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Careers: key components for success for women in sport – Emma Ross #WSW2015 Blog

EMMA ROSS, Head of Physiology at the English Institute of Sport (EIS), explains the importance of role models and highlights some of the crucial lessons she has learnt about what it takes to have a successful career in sport science.


The high profile support we have witnessed for Women’s Sport Week has been great to see, not least because it has demonstrated the wide range of positive role models that we now have in every aspect of sport including athletes and coaches but also in related careers such as sport science, administration and leadership.

In my specific area of sport science, having examples of women that have succeeded in their chosen field is important and a significant improvement on how things were when I first began my career.

I can recall at several points in my journey from academia to applied sport science and into a leadership role at the English Institute of Sport (EIS) being aware that there were a lack of people to look-up to who had already made the trip.

And whilst this often drove me to say to myself “you have to do this, because somebody has to” it is heartening to see there are now many more females that have carved out good careers in sport and hold senior positions in administration, sports science and medicine and coaching, whilst also maintaining a balance with family life.

That said, there is still a lot to be done and if you asked me what would I say to a young women looking to kick-start a career in sport science then there are a number of pieces of advice I would pass on.


Emma Ross, English Institute of SportForemost among these is to never accept that something cannot be done.  Whilst this relevant in a gender context for me it is an attitude of how to go about your work.

One aspect of my career I am most proud of dates back to early in my research career,  and I began to challenge the traditional view that the techniques I used in my research should be confined to a laboratory.  Instead I took my research into the field and conducted experiments on athletes that were cycling the Tour de France route and later on trekkers in the Khunmbu Valley in Nepal.


Through this I was able to generate new data and develop insights that have driven forward our understanding of how factors such as excessive exercise and low levels of oxygen affect the body.  However, it is only through a willingness to challenge convention and a passionate belief in what I was trying to do that it was possible to make these achievements.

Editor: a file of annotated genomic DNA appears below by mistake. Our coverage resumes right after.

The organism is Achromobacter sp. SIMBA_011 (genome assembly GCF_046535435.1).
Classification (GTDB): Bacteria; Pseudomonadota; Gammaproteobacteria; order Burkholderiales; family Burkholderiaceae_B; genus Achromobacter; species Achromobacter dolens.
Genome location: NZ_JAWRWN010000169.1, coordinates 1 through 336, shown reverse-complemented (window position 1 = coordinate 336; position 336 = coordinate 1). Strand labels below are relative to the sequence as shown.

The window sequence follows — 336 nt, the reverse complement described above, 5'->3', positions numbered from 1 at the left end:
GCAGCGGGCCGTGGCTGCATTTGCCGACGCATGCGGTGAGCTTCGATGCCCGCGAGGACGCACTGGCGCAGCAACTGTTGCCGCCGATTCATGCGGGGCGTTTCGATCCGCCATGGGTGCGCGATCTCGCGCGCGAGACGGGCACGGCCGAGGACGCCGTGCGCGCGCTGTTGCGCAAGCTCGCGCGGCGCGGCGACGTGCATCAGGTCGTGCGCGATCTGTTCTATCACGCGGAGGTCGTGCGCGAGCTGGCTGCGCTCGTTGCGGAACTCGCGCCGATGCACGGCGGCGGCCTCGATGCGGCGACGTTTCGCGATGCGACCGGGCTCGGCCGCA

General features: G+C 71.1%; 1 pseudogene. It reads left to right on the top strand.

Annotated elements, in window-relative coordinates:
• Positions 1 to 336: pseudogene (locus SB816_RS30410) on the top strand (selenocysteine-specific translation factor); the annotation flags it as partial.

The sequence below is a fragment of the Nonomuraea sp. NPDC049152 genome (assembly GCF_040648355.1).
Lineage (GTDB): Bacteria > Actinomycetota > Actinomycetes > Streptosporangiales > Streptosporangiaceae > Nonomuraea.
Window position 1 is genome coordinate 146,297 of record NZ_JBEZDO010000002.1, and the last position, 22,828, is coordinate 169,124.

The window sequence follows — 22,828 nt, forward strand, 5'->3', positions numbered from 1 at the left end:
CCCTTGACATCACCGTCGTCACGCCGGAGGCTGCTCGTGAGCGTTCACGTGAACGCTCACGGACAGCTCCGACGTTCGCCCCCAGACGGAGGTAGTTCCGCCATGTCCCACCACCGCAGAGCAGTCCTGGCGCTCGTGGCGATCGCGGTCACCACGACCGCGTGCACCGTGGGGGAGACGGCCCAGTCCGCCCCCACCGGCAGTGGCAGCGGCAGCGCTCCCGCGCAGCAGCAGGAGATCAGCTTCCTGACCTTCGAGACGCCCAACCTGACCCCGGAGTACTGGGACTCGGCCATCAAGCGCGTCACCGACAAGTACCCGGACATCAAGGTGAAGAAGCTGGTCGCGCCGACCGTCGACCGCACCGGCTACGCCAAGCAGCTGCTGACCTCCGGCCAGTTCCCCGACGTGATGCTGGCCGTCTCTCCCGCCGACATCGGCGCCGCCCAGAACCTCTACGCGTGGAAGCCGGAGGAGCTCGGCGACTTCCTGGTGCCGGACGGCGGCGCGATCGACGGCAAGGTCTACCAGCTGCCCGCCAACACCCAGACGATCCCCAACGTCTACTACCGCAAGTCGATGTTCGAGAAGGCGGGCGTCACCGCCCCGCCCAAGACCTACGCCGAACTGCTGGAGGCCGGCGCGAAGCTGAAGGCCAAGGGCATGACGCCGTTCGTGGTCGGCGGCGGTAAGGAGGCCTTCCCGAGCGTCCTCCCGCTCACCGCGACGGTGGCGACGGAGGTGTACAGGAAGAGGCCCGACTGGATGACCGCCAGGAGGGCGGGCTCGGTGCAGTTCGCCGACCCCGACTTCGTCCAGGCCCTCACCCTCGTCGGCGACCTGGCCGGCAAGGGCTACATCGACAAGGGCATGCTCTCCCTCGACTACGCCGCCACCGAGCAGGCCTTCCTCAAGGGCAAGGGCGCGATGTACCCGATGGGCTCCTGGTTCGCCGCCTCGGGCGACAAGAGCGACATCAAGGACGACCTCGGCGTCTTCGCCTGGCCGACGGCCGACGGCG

As I have progressed through my career and had experience of being part of, and leading teams, something that I have increasingly come to value is the importance of balance.  I have found that in teams where there is a balanced mix of gender, personality t

 


ypes and cultural backgrounds, the discussion is richer, and in my experience leads to a better investigation of issues and ultimately delivers more productive outputs.

As we look to build on the successes that have been achieved in creating career opportunities for women in sport, two related observations I would make from my own experience are that it is important to be honest with yourself and, as you progress through your career, it is useful to develop a clear understanding of the aspects of your job at which you excel.

A big part of being honest with yourself is about realising that at certain times in your career there may be jobs that are not suited to your life and circumstances.  Working at the frontline of applied sport science is extremely demanding and may mean being track or poolside from 6am in the morning to debriefing with coaches at 7pm in the evening, or away for weeks at a training camp on the other side of the world!

Whilst this dynamic, exciting and challenging role is what many young sports scientists dream of, if, like me, you have a young family, it is not sustainable, nor practical. I have found it has been better to be honest with myself, and to those who work in my team about those realities, and find positive solutions, rather than to rail against them.


It is also really important to know what makes you good at what you do – what are your strengths, and why do other people like working with you.  Identifying these allows one to start to consider how transferable these skills are to other roles and opportunities, in, and aligned to your industry. My move from academia to a leadership position in applied sports science at the EIS have shown me that you should never pigeon hole yourself into one career path, and that as you develop, you can reflect on your strengths, and a range of exciting and challenging roles are yours for the taking.  It takes courage and self belief to move out of your comfort zone, but the reward of the achievement is definitely worth it.

I would advise anyone that wants to have a long career in sport to not be afraid to take on new challenges and always be open to how they can apply their talents.


The EIS (www.eis2win.co.uk) helps athletes to improve performance through the delivery of science, medicine and technology.  It is the UK’s largest provider of sport science and its 300+ employees deliver more than 4,000 hours to over 1,700 elite athletes.